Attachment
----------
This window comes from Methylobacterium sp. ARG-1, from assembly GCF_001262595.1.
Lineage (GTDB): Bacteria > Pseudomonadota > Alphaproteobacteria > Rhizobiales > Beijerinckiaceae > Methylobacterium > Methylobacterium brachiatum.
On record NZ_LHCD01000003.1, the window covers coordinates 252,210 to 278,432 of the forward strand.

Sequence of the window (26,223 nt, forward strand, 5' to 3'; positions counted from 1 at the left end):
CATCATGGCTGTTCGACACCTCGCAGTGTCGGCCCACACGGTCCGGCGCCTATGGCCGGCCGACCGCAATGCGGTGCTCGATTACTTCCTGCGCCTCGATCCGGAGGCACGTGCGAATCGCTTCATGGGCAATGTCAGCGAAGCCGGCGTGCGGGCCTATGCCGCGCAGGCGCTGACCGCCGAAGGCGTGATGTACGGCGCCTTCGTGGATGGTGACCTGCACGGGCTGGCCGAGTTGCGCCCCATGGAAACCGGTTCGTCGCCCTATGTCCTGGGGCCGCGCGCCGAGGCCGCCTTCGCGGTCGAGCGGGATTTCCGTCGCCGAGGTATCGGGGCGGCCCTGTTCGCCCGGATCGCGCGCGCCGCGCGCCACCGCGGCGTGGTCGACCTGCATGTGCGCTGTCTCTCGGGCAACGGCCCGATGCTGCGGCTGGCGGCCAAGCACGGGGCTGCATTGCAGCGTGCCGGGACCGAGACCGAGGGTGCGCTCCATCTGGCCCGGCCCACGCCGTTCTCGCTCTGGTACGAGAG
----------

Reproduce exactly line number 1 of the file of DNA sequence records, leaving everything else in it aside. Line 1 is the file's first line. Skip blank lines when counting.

This window comes from Methylobacterium sp. ARG-1, from assembly GCF_001262595.1.